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Japan Weighs New Yen Loans for Sri Lanka Amid Economic Recovery

Following the successful conclusion of bilateral debt restructuring, Japan has indicated that any new yen loans for Sri Lanka will depend on the successful implementation of projects previously suspended due to the economic crisis and subsequent confidence-building measures, according to a top source.

During an official visit to Japan, Foreign Affairs Minister Ali Sabry discussed the resumption of all suspended projects. The top source noted that Japan is keen to restart these projects once paperwork and other formalities are completed.

Amid the economic crisis, Japan halted 12 projects under the Japan International Cooperation Agency (JICA), including the expansion of Bandaranaike International Airport. Japan has stated that it will not initiate any new yen loan projects in Sri Lanka until it is confident in the successful implementation of the stalled projects.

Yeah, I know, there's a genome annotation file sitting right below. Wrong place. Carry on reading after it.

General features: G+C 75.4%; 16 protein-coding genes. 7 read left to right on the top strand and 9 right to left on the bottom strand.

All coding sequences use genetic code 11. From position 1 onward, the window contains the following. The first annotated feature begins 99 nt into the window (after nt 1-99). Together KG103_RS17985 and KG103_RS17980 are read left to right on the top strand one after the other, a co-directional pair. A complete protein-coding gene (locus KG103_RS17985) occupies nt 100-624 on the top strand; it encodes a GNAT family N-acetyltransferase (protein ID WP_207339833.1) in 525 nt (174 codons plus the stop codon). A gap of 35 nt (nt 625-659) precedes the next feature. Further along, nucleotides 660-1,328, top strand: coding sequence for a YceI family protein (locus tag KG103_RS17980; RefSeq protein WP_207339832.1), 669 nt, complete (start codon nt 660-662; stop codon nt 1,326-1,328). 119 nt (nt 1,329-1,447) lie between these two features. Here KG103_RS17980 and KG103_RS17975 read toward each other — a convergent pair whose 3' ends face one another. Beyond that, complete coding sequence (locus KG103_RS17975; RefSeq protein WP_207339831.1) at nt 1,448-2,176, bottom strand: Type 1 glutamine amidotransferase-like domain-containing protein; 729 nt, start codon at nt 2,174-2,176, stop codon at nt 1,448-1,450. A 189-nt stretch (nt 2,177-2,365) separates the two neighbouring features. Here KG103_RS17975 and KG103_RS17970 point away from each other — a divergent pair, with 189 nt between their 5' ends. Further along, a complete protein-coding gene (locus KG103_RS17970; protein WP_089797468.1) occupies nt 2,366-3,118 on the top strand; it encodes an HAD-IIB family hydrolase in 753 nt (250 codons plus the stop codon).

Regarding the light rail project (LRT) cancelled by the Gotabaya Rajapaksa government, the source explained, “It is in the pipeline to be considered as a new project. The old project has been cancelled. It won’t be resumed. If an LRT project is considered, it will be a new project.” Sri Lanka withdrew from the US $1.5 billion rail project in 2020.

President Ranil Wickremesinghe has also expressed interest in launching the LRT project with Japanese assistance.

Bilateral creditors account for 28.5 percent of Sri Lanka’s current outstanding foreign debt of US $37 billion, according to treasury data as of the end of March. China is the largest single bilateral lender, accounting for US $4.66 billion, with Japan following at US $2.35 billion.

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